• The car in which we came has been stolen, they say.
  •  
  • Beğendiğiniz kumaşı bulamadım.
  • I could not find the material that you liked.
  •  
  • Yaptıkları iyiliği unutamayacağım.
    [Yap-tık-ları]
  • I shall not be able to forget the kindness that they have shown.
  • This participle is used for present as well as past time.
  • It is identical with the first person plural of the past definite tense.
  • The possessive suffix (for person) is vowel harmonised and forms a relative pronoun.
  • The final -k changes to before the possessive suffix, except in the plural.

Turkish Relative Pariciples Examples

VerbRelative Adjective
bulmakto find Bulduğum şapka The hat which I found.
seçmek to choose Seçtiğin kitap The book that you are choosing/chose
görmek to see Gördüğü araba The car that he sees/saw
yazmak to write Yazdığımız mektup The letter that we are writing/that we wrote
demek to say Dediğiniz gibi Like (what) you say/said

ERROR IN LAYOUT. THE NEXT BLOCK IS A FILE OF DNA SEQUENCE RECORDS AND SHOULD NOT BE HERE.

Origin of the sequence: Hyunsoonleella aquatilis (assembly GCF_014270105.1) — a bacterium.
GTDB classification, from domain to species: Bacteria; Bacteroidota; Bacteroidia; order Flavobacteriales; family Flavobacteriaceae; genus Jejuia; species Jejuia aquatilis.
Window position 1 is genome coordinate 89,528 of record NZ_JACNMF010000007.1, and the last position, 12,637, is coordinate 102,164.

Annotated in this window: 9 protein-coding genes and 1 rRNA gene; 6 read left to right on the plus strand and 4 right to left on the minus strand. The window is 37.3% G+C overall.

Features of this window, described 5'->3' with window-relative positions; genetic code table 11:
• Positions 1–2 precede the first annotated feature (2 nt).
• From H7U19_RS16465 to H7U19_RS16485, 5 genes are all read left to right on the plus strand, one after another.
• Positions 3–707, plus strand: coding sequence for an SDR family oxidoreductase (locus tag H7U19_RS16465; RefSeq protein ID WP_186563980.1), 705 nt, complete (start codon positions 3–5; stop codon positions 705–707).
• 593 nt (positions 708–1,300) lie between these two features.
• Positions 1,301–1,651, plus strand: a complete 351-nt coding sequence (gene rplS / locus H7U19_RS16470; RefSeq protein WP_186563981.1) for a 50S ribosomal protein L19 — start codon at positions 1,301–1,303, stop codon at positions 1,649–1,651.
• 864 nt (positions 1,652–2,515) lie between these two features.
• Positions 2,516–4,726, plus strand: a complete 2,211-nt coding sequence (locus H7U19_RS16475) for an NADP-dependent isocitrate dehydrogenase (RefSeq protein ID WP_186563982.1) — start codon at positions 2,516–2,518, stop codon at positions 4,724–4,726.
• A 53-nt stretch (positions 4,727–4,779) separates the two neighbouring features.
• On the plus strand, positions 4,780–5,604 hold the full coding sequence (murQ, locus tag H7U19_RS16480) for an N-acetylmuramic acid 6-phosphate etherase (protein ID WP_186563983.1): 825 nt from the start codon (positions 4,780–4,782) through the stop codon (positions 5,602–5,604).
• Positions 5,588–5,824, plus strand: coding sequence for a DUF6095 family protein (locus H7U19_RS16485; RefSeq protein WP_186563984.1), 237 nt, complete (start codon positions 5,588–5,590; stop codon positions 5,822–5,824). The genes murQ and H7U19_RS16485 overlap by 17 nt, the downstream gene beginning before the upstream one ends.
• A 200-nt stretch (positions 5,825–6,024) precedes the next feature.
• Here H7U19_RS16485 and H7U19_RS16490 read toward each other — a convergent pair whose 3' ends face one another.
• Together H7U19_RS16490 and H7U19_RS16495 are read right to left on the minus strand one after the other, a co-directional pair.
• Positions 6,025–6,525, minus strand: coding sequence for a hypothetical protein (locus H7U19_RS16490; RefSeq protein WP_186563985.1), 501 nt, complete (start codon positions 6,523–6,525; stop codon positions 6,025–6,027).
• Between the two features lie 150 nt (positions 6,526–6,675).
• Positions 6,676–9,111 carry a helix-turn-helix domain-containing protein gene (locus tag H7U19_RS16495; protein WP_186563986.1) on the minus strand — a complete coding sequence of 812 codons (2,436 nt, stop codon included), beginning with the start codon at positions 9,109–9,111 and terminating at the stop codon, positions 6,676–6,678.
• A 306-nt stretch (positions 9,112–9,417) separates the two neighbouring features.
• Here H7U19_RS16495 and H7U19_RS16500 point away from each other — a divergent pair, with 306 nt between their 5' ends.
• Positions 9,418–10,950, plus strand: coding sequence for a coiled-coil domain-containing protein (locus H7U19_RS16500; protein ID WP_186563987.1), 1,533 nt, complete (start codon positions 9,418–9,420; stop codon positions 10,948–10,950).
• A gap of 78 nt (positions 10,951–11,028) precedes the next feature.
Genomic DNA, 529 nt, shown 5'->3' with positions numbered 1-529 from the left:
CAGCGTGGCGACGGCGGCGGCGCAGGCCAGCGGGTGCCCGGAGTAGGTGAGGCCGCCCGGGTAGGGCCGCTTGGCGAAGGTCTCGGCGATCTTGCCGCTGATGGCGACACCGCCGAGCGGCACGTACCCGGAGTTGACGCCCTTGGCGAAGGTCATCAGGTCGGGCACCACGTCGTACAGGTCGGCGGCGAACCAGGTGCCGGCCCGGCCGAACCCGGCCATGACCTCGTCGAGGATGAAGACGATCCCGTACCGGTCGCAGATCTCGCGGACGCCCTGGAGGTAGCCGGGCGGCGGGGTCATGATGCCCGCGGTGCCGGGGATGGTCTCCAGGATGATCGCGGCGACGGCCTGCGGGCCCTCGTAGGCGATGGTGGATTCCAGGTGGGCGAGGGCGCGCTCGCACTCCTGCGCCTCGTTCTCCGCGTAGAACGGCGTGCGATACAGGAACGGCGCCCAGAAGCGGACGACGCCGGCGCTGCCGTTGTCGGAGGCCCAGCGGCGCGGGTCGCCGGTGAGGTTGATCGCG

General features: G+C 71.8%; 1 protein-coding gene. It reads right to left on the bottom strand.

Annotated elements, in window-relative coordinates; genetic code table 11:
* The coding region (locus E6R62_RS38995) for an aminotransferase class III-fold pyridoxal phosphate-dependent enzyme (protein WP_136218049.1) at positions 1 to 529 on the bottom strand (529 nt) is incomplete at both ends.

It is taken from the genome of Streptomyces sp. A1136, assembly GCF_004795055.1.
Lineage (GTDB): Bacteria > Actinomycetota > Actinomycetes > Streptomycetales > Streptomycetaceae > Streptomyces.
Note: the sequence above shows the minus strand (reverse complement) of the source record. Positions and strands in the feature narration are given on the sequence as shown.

sevmek to like Sevdikleri dondurma The ice cream that they liked.
Bulduğum mendil beyazdır The handkerchief that I found is white.
Yazdığımız mektuplar buradadır The letters that we wrote are here.
Çalıştığım büro (ofis) kapalı The office where I work/worked is closed..
Söyledikleri mantıklıdır What they are saying/said is/was sensible.
Doğduğum şehri ziyaret ettimI visited the city where I was born.
Bana verdiğin parayı kaybettimI have lost the money that you gave me.
İlk karşılaştığımız yeri hatırlıyor musun?Do you remember the place where we first met?
Bu masanın üstüne bıraktığım parayı kim çaldı?Who stole the money (which/that) I left on this table?
Kaldığım otel budur. This is the hotel in which I stayed.
Seni gördüğüm zaman konuştuğun kadın kimdi?Who was the woman who you were talking to when I saw you?

Turkish Objective Participle used as a Noun

Adjectives can stand in place of nouns in Turkish:

  • Mehmet, söylediğim cevabı beğenmemiş
    Mehmet seemed not to like the answer that I spoke.
  • söylediğim that which I spoke
    is an adjective to describe cevap answer
  • The relative adjective can be a noun (a relative pronoun) in the objective case: →
  • Mehmet, söylediğimi beğenmemiş
    [söyle-diğ-im-i]
    Mehmet seemed not to like what I said.

These relative pronouns are in the objective case.

They are a direct object of the verb beğenmemiş

  • Mehmet, seçtiğimi beğenmemiş
    Mehmet did not like what I chose.
  • Mehmet, yaptığını beğenmemiş
    Mehmet did not like what you did.
  • Mehmet, söylediğini beğenmemiş
    Mehmet did not like what he said.
  • Mehmet, bulduğumuzu beğenmemiş